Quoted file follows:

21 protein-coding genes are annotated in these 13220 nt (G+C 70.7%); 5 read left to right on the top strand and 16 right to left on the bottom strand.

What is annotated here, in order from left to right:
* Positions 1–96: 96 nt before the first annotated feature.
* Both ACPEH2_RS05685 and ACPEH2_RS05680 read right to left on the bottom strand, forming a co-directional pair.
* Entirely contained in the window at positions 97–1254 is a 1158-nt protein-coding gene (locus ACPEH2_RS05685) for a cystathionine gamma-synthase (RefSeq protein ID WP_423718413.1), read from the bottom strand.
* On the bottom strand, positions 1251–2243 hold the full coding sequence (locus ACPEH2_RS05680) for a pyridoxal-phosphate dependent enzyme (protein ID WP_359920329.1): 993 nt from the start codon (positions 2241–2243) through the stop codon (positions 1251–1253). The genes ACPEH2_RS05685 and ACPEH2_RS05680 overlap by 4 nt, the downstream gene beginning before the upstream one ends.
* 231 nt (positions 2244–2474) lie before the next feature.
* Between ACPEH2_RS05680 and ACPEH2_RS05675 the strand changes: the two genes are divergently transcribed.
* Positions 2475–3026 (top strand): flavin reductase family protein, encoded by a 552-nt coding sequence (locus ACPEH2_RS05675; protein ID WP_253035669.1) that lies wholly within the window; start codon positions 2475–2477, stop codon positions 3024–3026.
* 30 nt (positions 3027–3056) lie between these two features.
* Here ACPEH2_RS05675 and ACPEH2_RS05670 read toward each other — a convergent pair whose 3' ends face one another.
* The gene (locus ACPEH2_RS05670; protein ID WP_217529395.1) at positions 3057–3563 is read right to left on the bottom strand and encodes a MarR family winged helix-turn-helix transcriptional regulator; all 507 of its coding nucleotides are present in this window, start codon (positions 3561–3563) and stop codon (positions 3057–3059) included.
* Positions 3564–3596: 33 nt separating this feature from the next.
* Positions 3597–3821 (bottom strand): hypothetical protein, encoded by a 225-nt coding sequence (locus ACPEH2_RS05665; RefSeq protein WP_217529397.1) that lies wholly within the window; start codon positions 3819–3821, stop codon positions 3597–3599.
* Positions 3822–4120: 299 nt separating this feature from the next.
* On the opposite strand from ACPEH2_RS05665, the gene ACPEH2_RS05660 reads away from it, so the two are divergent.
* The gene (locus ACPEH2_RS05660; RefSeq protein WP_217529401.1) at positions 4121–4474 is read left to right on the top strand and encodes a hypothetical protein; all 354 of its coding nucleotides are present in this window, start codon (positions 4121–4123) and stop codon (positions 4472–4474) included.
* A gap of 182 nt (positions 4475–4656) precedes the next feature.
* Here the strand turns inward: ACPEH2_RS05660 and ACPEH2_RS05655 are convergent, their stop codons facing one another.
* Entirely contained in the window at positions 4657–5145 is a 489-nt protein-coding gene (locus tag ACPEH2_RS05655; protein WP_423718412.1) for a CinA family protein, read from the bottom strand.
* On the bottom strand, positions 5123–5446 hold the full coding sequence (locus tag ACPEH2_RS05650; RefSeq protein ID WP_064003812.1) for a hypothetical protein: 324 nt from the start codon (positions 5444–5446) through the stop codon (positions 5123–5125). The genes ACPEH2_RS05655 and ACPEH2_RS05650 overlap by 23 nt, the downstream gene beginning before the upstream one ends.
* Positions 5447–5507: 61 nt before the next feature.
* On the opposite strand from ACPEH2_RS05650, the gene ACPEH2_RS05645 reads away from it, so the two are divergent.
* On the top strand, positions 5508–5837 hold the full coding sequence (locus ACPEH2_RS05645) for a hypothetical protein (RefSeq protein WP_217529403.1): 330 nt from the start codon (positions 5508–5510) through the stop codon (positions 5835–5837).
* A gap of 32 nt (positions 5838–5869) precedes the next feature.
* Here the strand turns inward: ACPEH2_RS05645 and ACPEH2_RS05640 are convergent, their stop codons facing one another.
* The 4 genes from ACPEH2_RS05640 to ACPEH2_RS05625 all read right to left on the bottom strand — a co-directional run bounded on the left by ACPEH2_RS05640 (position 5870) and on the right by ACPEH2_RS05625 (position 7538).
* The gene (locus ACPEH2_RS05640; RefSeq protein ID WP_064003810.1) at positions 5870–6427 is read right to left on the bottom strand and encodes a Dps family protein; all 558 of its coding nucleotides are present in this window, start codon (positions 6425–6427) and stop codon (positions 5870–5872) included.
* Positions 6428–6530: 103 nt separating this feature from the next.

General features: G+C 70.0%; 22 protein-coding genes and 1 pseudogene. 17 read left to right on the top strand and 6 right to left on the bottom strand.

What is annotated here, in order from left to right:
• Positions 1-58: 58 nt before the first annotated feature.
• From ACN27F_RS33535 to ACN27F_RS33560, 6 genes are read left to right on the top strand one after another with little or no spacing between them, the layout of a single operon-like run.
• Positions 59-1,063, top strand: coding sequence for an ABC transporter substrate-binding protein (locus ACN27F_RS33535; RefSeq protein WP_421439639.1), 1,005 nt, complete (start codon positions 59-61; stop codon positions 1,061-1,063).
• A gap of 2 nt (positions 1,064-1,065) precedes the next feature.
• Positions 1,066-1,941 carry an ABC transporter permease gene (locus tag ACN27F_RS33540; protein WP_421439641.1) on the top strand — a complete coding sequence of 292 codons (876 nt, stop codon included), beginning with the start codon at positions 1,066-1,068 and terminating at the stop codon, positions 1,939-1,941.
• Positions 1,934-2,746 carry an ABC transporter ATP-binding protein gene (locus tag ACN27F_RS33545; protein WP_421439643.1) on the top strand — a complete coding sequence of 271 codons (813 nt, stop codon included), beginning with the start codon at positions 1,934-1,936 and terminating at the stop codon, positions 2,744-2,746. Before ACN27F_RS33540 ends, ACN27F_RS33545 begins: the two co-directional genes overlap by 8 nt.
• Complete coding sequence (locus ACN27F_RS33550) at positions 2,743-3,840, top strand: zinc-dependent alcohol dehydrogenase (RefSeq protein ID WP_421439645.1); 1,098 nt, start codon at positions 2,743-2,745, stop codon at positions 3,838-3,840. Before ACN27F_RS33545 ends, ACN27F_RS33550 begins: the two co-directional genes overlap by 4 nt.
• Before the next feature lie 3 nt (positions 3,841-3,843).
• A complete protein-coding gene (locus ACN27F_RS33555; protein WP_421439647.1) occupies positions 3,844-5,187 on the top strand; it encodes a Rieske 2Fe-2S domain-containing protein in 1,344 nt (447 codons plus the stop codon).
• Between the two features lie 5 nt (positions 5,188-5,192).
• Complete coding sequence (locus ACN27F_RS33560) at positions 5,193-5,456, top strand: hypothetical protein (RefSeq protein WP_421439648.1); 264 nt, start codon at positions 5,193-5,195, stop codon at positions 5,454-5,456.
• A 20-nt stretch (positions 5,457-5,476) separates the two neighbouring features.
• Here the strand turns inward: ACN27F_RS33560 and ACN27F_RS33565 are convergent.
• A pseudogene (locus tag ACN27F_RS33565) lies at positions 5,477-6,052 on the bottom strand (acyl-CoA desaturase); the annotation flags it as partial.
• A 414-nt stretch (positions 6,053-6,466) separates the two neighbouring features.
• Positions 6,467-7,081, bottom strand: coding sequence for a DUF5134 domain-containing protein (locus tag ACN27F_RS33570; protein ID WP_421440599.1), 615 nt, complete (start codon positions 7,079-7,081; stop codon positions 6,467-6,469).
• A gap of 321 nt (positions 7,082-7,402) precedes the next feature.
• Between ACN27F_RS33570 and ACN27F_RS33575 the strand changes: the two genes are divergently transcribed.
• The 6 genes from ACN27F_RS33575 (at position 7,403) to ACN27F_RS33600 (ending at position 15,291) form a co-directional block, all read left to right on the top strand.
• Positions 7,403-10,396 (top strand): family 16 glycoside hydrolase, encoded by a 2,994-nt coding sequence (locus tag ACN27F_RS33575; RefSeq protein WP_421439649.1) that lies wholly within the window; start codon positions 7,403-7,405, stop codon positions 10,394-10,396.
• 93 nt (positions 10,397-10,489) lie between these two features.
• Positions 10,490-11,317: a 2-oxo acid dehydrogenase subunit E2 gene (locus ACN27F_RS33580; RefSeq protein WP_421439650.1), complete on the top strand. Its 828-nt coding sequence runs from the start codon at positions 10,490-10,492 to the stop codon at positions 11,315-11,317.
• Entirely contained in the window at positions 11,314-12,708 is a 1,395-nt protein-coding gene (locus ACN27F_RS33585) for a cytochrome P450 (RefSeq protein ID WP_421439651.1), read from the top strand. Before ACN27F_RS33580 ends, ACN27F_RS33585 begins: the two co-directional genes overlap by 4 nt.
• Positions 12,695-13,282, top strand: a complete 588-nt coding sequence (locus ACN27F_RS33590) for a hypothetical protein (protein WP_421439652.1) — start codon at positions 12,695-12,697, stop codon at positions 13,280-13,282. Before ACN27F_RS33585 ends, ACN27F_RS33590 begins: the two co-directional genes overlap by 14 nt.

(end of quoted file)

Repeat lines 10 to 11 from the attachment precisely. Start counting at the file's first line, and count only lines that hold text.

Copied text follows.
* 30 nt (positions 3027–3056) lie between these two features.
* Here ACPEH2_RS05675 and ACPEH2_RS05670 read toward each other — a convergent pair whose 3' ends face one another.